Overrated At the risk of touching off another conflagration between Union and Confederacy, I have to admit that the mint julep, a libation that on its home turf is more hotly debated and glorified than proper barbecue, more often than not fails to please, and for some fairly obvious reasons. The problem comes in its lack of balance. To take bourbon, which is by nature the sweetest whiskey—distilled, as it is by law, from a mash consisting of at least 51 percent corn—and combine it simply with sugar or sugar syrup and mint leaves, depending on which of the dozens of vociferously defended recipes you follow, is setting up a tripod with a missing leg, as it were. Most great cocktails consist of an alcohol blended with a sweetener and something sour or bitter, for balance. I have chanced across heretical recipes that add a couple of drops of Peychaud’s bitters, but rounding the drink out properly with some type of citrus or other juice would prove a sacrilege that would have purists screaming murder. I love bourbon and I love mint, but the thought of downing a tall julep, with all that alcohol and all that unmitigated sugar, makes my mouth thick and brings on reflections of hangovers sure to come.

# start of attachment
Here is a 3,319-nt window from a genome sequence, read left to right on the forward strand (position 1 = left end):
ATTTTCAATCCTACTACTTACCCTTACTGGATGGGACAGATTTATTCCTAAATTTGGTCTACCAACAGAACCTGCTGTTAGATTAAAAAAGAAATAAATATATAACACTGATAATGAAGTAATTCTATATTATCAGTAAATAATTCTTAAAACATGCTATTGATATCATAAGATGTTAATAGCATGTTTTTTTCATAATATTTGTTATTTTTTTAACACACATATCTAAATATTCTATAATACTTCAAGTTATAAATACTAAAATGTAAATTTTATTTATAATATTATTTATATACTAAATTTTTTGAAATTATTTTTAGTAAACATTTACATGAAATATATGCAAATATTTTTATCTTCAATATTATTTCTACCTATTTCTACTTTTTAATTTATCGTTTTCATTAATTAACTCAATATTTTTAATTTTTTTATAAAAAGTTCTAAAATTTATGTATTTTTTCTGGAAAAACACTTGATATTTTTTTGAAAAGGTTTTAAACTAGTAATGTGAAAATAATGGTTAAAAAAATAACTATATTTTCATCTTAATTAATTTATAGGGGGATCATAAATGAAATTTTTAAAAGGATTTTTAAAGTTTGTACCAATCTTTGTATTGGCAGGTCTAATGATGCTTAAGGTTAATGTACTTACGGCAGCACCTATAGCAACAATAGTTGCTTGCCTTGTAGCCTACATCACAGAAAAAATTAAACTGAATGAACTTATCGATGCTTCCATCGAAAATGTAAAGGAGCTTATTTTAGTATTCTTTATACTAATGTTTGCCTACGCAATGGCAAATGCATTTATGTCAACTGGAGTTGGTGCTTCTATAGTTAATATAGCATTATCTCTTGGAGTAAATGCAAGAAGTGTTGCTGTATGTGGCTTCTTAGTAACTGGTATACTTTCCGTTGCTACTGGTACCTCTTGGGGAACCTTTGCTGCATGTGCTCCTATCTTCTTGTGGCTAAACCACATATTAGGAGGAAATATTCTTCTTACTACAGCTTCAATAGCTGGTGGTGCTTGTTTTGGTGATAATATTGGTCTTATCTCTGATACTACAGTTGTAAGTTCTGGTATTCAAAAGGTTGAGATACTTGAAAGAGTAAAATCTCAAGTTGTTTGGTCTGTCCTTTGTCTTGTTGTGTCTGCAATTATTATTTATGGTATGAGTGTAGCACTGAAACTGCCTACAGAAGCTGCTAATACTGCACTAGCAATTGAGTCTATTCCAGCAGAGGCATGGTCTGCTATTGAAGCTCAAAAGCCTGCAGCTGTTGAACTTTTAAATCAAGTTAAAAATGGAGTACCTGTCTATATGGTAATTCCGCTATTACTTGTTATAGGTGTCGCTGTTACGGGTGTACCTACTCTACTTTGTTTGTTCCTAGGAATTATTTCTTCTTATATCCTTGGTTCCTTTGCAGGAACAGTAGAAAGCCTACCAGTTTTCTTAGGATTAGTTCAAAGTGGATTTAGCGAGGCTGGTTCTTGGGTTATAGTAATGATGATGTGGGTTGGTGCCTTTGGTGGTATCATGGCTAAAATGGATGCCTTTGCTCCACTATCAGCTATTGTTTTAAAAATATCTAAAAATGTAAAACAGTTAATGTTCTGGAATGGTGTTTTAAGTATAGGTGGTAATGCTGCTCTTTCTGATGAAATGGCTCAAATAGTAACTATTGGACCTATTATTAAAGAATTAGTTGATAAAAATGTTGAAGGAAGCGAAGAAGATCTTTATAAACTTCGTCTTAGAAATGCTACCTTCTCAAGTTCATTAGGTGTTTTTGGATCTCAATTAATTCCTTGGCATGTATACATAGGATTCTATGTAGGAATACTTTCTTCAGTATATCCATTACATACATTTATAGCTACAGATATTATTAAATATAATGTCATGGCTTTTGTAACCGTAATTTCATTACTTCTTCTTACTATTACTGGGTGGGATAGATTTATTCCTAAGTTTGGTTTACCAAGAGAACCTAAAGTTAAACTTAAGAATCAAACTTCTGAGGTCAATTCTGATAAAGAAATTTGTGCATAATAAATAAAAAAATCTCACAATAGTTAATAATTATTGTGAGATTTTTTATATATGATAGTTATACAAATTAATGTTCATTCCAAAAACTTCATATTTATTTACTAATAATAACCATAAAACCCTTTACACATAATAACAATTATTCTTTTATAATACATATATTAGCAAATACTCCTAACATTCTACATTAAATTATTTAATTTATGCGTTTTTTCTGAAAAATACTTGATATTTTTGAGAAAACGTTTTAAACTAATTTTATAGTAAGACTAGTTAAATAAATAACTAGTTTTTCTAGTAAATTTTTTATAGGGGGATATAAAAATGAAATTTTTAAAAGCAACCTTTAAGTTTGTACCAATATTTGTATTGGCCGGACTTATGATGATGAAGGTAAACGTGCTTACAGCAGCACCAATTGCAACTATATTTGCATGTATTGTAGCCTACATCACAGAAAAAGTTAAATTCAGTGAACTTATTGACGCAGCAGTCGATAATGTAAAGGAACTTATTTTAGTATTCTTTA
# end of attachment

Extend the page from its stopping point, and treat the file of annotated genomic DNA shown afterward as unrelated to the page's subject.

Underrated Here, then, is roughly the same thing, done to an unimprovable turn yet largely ignored in the current boom of cocktail culture. Could it be simply the dowdiness of its moniker that causes the Old-Fashioned to be trampled underfoot in the heavy traffic of the younger drinker? One thinks invariably of a favorite aunt or of Grandpa’s hunting buddies downing a few over cards. It is aptly named, being as direct a descendant as we can tell from what may be the first real American cocktail. When bitters and vermouth began entering the American market in the early nineteenth century, they immediately changed the way people took their drinks, opening up the practice of mixing cocktails. Jerry Thomas, author of the first recipe book of American cocktails, cites an early version of the Old-Fashioned as simply whiskey, bitters, sugar, and water with a bit of lemon garnish. The drink evolved to include a wedge of orange and a cherry, all muddled with the sugar to release their aromatics, atop which the whiskey—rye makes a slightly grippier version than bourbon—and ice are added. There is also a school that gives it a goose of seltzer. The bitters and citrus balance the sweetness and allow a lyrical interplay with the hooch. If it got a PR makeover and were renamed the Old-School, you might see a serious spike in interest in this erstwhile star. But then, cocktails don’t care who drinks them, and what’s better than having an intriguing, history-drenched ace in the hole to pull out when everyone else in your party is ordering a vodka and tonic?